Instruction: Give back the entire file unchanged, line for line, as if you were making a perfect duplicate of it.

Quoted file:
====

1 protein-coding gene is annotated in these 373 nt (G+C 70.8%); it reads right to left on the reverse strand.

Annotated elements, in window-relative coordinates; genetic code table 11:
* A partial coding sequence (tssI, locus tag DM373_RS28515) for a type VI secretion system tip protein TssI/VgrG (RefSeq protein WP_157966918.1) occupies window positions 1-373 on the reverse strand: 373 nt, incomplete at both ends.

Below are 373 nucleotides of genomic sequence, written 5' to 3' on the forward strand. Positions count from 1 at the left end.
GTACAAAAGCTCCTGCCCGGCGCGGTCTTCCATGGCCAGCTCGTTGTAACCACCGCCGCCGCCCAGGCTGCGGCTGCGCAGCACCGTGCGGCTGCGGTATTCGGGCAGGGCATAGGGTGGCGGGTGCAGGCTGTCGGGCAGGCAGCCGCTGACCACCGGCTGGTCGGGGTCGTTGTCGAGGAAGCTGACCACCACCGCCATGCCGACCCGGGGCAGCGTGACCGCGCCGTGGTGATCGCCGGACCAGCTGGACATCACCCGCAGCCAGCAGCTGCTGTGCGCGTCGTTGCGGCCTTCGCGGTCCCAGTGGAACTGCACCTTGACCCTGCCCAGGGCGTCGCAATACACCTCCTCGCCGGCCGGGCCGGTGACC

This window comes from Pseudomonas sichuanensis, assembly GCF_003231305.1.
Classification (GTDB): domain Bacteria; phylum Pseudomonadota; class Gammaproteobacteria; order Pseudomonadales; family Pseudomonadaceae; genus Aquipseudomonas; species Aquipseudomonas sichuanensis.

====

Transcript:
1 protein-coding gene is annotated in these 373 nt (G+C 70.8%); it reads right to left on the reverse strand.

Annotated elements, in window-relative coordinates; genetic code table 11:
* A partial coding sequence (tssI, locus tag DM373_RS28515) for a type VI secretion system tip protein TssI/VgrG (RefSeq protein WP_157966918.1) occupies window positions 1-373 on the reverse strand: 373 nt, incomplete at both ends.

Below are 373 nucleotides of genomic sequence, written 5' to 3' on the forward strand. Positions count from 1 at the left end.
GTACAAAAGCTCCTGCCCGGCGCGGTCTTCCATGGCCAGCTCGTTGTAACCACCGCCGCCGCCCAGGCTGCGGCTGCGCAGCACCGTGCGGCTGCGGTATTCGGGCAGGGCATAGGGTGGCGGGTGCAGGCTGTCGGGCAGGCAGCCGCTGACCACCGGCTGGTCGGGGTCGTTGTCGAGGAAGCTGACCACCACCGCCATGCCGACCCGGGGCAGCGTGACCGCGCCGTGGTGATCGCCGGACCAGCTGGACATCACCCGCAGCCAGCAGCTGCTGTGCGCGTCGTTGCGGCCTTCGCGGTCCCAGTGGAACTGCACCTTGACCCTGCCCAGGGCGTCGCAATACACCTCCTCGCCGGCCGGGCCGGTGACC

This window comes from Pseudomonas sichuanensis, assembly GCF_003231305.1.
Classification (GTDB): domain Bacteria; phylum Pseudomonadota; class Gammaproteobacteria; order Pseudomonadales; family Pseudomonadaceae; genus Aquipseudomonas; species Aquipseudomonas sichuanensis.